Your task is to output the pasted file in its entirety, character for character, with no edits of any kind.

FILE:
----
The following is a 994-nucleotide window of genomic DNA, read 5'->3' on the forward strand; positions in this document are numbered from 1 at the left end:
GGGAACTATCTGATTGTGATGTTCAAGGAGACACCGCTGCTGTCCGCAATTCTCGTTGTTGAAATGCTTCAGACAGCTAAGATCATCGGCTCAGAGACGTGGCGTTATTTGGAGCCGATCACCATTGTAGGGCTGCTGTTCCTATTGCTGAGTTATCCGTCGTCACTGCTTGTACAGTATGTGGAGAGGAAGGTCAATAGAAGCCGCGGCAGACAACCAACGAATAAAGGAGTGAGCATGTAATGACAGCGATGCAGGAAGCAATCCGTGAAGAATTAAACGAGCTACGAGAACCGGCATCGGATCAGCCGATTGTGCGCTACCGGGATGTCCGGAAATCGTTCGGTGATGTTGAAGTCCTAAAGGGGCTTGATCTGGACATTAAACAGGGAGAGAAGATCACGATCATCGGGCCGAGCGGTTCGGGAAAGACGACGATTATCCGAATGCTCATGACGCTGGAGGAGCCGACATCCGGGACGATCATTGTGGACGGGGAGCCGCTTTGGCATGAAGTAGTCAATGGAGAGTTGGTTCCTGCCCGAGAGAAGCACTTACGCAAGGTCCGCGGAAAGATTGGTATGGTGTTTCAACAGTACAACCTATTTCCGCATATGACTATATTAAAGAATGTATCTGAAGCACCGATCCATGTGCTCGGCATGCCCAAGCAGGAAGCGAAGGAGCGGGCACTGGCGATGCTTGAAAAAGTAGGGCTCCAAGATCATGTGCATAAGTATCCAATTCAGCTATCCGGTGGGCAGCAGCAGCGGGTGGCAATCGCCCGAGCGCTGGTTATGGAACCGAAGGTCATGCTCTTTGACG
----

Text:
The following is a 994-nucleotide window of genomic DNA, read 5'->3' on the forward strand; positions in this document are numbered from 1 at the left end:
GGGAACTATCTGATTGTGATGTTCAAGGAGACACCGCTGCTGTCCGCAATTCTCGTTGTTGAAATGCTTCAGACAGCTAAGATCATCGGCTCAGAGACGTGGCGTTATTTGGAGCCGATCACCATTGTAGGGCTGCTGTTCCTATTGCTGAGTTATCCGTCGTCACTGCTTGTACAGTATGTGGAGAGGAAGGTCAATAGAAGCCGCGGCAGACAACCAACGAATAAAGGAGTGAGCATGTAATGACAGCGATGCAGGAAGCAATCCGTGAAGAATTAAACGAGCTACGAGAACCGGCATCGGATCAGCCGATTGTGCGCTACCGGGATGTCCGGAAATCGTTCGGTGATGTTGAAGTCCTAAAGGGGCTTGATCTGGACATTAAACAGGGAGAGAAGATCACGATCATCGGGCCGAGCGGTTCGGGAAAGACGACGATTATCCGAATGCTCATGACGCTGGAGGAGCCGACATCCGGGACGATCATTGTGGACGGGGAGCCGCTTTGGCATGAAGTAGTCAATGGAGAGTTGGTTCCTGCCCGAGAGAAGCACTTACGCAAGGTCCGCGGAAAGATTGGTATGGTGTTTCAACAGTACAACCTATTTCCGCATATGACTATATTAAAGAATGTATCTGAAGCACCGATCCATGTGCTCGGCATGCCCAAGCAGGAAGCGAAGGAGCGGGCACTGGCGATGCTTGAAAAAGTAGGGCTCCAAGATCATGTGCATAAGTATCCAATTCAGCTATCCGGTGGGCAGCAGCAGCGGGTGGCAATCGCCCGAGCGCTGGTTATGGAACCGAAGGTCATGCTCTTTGACG